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I am Joseph; doth my father yet live? And his breihren could not answer him; for they were troubled at bis presence.—4 And Joseph said unto his brethren, Come near to me, I pray you: and they came near. And he said, I am Joseph your brother, whom ye sold into Egypt. 5 Now therefore be not grieved, nor angry with yourselves, that you sold me hither : for God did send me before you to preserve life. 6 For these two years hath the famine been in the land : and yet there are five years, in the which there shall be neither earing nor harvest. 7 And God sent me before you, to preserve you a posterity in the earth, and to save your lives by a great deliverance. 8 So now it was not you that sent me hither, but God: and he hath made me a father to Pharaoh, and lord of all his house, and a ruler throughout all the land of Egypt. 9 Haste ye, and go up to my father, and say unto him, Thus saith thy son Joseph, God hath made me lord of all Egypt; come down unto me, tarry not : 10 And thou shalt dwell in the land of Goshen, and thou shalt be near unto me, thou, and thy children, and thy children's children, and thy flocks, and thy herds, and all that thou hast : 11 And there will I nourish thee, (for yet there are five years of famine,) lest thou, and thy household, and all that thou hast come to poverty. 12 And behold, your eyes see, and the eyes of my brother Benjamin, that it is my mouth that speaketh unto you. 13 And ye shall tell my father of all my glory in Egypt, and of all that ye have seen ; and ye shall haste, and bring down my father hither. 14 And he fell upon his brother Benjamin's neck, and wept; and Benjamin wept upon his neck. 15 Moreover, he kissed all his brethren, and wept upon them: and after that his brethren talked with him.
25. And they went up out of Egypt, and came into the land of Canaan unto Jacob their father, 26 And told him saying, Joseph IS YET ALIVE, and he is governor over all the land of Egypt. And Jacob's heart fainted, for be believed them not. 27 And they told him all the words
of Joseph, which he had said unto them: and when he saw the waggons which Joseph had sent to carry him, the spirit of Jacob their father revived : 28 And Israel said, It is enough; Joseph my son is yet alive : I will go and see him before I die.
3. The death of a friend.
Sighs from a breaking beart my voice confound,
I baste, where gleams funereal glare around, And mix'd with shrieks of wo, the knells of death resound. 2 Adieu, ye lays, that Fancy's flowers adorn,
The soft amusement of the vacant mind !
Here on bis recent grave I fix my view,
And am I left to unavailing wo!
My hopes to cherish, and allay my fears. 'Tis meet that I should mourn : flow forth afresh any tears.
The ploughboy's whistle, and the milkmaid's song.
The scythe lies glittering in the dewy wreath, . 5 Of tedded grass, mingled with fading flowers,
That yester morn bloom'd waving in the breeze :
The distant bleating, midway up the hill.
To him who wanders o'er the upland leas,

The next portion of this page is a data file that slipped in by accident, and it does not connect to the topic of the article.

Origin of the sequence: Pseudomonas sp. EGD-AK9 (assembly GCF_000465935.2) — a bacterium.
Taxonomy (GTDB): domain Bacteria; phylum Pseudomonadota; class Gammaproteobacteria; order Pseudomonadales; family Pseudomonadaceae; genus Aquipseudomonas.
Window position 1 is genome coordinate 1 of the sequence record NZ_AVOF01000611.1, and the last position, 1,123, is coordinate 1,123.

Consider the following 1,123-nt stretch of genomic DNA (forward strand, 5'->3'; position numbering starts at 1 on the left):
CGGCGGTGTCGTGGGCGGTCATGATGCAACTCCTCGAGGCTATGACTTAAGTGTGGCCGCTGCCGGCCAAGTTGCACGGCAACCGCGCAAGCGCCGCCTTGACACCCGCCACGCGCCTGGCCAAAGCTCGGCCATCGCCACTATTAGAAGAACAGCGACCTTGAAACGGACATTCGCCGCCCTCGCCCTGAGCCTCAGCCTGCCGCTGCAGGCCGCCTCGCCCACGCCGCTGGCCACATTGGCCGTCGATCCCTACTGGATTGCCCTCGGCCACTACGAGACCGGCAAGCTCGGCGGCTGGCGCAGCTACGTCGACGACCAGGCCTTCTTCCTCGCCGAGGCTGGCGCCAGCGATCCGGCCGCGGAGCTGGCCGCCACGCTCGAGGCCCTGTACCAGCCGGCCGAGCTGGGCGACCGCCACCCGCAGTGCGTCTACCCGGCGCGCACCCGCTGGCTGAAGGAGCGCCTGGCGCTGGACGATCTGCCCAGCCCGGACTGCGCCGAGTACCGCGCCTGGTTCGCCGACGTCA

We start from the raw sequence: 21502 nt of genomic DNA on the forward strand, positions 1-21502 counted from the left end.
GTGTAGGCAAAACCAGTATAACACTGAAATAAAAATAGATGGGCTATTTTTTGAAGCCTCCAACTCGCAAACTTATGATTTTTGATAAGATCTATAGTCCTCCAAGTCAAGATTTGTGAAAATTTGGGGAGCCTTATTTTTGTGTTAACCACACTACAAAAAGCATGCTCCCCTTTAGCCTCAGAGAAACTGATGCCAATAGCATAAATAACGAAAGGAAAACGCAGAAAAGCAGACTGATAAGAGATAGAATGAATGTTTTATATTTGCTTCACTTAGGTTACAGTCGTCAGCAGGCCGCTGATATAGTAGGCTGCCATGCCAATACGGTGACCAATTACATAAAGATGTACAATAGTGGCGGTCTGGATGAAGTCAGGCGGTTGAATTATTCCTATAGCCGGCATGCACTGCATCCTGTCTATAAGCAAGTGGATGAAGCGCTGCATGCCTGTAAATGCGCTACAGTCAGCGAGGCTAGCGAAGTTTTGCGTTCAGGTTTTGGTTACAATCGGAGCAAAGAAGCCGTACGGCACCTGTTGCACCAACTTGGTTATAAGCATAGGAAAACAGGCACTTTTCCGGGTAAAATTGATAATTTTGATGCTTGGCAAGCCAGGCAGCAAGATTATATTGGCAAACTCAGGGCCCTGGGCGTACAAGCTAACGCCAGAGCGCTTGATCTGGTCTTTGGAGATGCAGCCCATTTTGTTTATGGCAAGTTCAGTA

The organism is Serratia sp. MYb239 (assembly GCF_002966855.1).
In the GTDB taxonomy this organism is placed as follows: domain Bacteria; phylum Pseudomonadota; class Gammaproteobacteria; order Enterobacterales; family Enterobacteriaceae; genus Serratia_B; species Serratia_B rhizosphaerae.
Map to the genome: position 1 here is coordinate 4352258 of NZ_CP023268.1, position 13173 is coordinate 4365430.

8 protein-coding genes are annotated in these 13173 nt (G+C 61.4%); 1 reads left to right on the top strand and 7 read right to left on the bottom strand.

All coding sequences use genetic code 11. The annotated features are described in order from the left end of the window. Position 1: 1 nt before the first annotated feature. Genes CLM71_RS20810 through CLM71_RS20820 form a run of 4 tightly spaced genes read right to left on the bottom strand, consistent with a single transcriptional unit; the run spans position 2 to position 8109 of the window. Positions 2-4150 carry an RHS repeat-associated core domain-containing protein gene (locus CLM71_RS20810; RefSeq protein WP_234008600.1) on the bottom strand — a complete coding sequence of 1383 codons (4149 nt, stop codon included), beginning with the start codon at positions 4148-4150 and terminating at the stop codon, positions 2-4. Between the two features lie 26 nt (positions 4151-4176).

Warbles his heav'n-tun'd song; the lulling brook 15 Murmurs more gently down the deep-sunk glen;
While from yon lowly roof, whose curling smoke
With dove-like wings Peace o'er yon village broods : 20 The dizzying mill-wheel rests; the anvil's din
Has ceas'd; all, all around is quietness.
Her deadliest foe ;-the toil-worn horse set free, 25 Unheedful of the pasture, roams at large.
And, as bis stiff unwieldy bulk he rolls,
But chiefly, Man the day of rest enjoys.
To eat his joyless bread, lonely, the ground
But on this day, embosom'd in his home,
With those he loves he shares the heartfelt joy
40 Hail, SABBATH! thee I hail, the poor man's day.
The pale mechanic now has leave to breathe
He meditates on him whose power he marks
And in the tiny dew-bent flowers that bloom
He hopes, (yet fears presumption in the hope,) 50 That heaven may be one Sabbath without end.
But now his steps a welcome sound recalls :
The throng moves slowly o'er the tomb-pav'd ground : 55 The aged man, the bowed down, the blind
Led by the thoughtless boy, and he who breathes
The house of God : these, spite of all their ills, 60 A glow of gladness prove: with silent praise
They enter in : a placid stillness reigns ;
5. The Burial of Sir John Moore.
As his corse to the ramparts we hurried ;
O’er the grave where our Hero was buried. 2 We buried him darkly; at dead of night,
The sods with our bayonets turning,
And the lantern dimly burning.
3 No useless coffin enclosed his breast,
Nor in sheet nor in shroud we wound him! But he lay-like a warrior taking his rest
With his martial cloak around him!
And we spoke not a word of sorrow;
And we bitterly thought of the morrow--
And smoothed down his lonely pillowHow the foe and the stranger would tread o'er his head,
And we far away on the billow!
And o'er his cold ashes upbraid him ;
In the grave where a Briton has laid him." 7 But half of our heavy task was done,
When the clock told the hour for retiring,
That the foe was suddenly firing-8 Slowly and sadly we laid hiin down,
From the field of his fame fresh and gory !
But left him— alone with his glory! 6. Eve lamenting the loss of Paradise. "(-) O unexpected stroke, worse than of Death! Must Í thus leave thee, Paradise ? thus leave Thee, native soil, these happy walks and shades,
Fit haunt of Gods? where I had hope to spend, 5 Quiet though sad, the respite of that day,
That must be inortal to us both, O flowers,